• Improvement in survival rates for solid tumors, the cancers of greatest concern to the surgeon, has lagged far behind the dramatic advances that have been made in the treatment of leukemias, lymphomas, and certain childhood tumors. The application of new technical procedures and an aggressive approach to certain metastatic lesions offer chances for improving operative results, but the greatest contribution to curing cancer that can be made by surgeons at this time is the complete removal of the small localized primary tumor. By more active participation in "early detection programs" surgeons can increase their opportunities to treat cancer at this stage. The American College of Surgeons, in consultation with the National Cancer Institute, has conducted a detailed survey that analyzes the lack of surgical participation in clinical trials with a view toward developing a more active surgical interest in evaluating new methods of treatment for the solid tumors. One of the current efforts to improve the outcome of these recalcitrant cancers involves increasing the number of trained surgical scientists in the field of cancer.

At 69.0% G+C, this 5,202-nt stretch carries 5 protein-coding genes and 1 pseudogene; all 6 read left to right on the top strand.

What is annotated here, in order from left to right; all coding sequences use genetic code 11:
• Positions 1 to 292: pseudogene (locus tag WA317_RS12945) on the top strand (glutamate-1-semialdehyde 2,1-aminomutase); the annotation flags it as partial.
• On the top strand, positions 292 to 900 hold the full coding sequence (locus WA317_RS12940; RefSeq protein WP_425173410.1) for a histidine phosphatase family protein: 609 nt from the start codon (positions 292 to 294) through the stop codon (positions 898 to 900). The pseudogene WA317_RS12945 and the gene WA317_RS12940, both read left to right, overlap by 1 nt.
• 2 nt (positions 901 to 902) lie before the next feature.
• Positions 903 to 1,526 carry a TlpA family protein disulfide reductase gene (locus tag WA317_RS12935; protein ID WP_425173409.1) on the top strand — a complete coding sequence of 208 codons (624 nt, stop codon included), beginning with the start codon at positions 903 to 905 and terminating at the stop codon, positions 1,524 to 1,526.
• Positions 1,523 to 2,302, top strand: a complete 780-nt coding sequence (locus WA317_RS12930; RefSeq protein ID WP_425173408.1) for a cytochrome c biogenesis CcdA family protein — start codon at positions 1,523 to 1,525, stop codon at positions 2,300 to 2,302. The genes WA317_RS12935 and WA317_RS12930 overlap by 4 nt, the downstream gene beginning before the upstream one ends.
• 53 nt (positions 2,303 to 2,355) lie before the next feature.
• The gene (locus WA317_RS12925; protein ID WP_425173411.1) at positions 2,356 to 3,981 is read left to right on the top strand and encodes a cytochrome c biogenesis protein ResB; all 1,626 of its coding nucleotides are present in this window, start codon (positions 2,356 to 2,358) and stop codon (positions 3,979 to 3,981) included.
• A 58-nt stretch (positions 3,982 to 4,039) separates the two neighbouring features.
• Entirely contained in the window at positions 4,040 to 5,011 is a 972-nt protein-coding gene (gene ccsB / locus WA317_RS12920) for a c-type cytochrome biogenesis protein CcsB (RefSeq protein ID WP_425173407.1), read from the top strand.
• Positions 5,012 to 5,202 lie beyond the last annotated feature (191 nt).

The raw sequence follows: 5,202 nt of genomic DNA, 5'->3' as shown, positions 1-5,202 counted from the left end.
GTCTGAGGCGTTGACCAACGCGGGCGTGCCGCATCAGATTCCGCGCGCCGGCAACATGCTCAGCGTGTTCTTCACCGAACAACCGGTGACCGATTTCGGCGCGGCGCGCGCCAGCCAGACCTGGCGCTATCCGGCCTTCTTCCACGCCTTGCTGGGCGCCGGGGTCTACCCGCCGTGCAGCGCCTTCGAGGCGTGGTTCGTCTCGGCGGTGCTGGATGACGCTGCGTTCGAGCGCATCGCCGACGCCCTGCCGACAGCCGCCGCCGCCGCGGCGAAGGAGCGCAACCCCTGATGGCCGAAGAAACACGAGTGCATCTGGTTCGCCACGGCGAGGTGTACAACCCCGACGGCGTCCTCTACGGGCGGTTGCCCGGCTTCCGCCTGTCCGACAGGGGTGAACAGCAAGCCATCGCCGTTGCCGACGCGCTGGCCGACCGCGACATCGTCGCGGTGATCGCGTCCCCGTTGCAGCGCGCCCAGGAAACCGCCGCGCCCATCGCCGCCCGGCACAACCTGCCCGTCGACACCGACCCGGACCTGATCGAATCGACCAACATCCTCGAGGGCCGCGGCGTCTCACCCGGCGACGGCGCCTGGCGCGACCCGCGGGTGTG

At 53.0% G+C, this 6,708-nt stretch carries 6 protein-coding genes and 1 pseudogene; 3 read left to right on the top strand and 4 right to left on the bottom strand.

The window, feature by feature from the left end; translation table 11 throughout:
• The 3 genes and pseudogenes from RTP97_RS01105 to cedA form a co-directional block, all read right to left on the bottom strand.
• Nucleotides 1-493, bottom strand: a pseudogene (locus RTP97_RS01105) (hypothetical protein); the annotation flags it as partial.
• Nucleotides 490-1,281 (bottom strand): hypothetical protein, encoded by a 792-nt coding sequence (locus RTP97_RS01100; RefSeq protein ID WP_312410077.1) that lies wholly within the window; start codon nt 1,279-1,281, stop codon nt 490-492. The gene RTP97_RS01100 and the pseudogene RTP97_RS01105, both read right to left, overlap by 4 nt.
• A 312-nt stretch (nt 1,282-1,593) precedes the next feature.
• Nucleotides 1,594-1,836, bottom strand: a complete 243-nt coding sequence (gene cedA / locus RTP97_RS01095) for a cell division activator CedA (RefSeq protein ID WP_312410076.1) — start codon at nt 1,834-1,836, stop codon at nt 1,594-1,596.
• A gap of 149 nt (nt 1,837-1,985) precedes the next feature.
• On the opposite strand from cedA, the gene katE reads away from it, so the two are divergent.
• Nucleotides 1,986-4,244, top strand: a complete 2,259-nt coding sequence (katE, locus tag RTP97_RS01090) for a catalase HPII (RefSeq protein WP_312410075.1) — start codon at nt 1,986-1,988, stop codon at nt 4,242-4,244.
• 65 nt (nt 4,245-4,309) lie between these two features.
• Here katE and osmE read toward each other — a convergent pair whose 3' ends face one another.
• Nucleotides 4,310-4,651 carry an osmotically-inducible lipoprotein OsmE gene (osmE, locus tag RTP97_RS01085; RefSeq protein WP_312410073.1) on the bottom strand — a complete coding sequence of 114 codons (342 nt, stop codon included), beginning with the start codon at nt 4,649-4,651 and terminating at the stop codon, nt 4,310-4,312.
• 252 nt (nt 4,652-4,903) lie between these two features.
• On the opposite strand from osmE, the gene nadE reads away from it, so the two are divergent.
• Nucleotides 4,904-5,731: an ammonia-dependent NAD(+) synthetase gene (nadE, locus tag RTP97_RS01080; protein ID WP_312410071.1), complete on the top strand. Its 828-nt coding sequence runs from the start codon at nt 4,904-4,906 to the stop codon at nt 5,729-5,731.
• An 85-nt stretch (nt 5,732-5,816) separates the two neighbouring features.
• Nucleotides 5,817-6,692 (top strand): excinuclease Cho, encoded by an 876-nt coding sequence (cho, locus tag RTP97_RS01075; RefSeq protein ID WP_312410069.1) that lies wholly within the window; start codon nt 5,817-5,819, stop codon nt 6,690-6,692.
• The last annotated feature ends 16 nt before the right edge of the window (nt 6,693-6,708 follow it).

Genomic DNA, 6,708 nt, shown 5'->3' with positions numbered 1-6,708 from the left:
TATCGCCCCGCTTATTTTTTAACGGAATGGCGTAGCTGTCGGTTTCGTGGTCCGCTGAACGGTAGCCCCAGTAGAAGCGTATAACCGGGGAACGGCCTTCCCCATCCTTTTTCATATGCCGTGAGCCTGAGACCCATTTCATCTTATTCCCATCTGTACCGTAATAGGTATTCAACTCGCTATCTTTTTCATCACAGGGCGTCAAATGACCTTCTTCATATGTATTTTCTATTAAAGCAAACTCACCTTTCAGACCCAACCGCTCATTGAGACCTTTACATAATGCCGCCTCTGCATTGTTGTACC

(Arch Surg. 1990;125:158-162)
Longmire WP. Whither the Solid Tumors: James Ewing Lecture. Arch Surg. 1990;125(2):158–162. doi:10.1001/archsurg.1990.01410140032006
Coronavirus Resource Center
Customize your JAMA Network experience by selecting one or more topics from the list below.
Create a personal account or sign in to: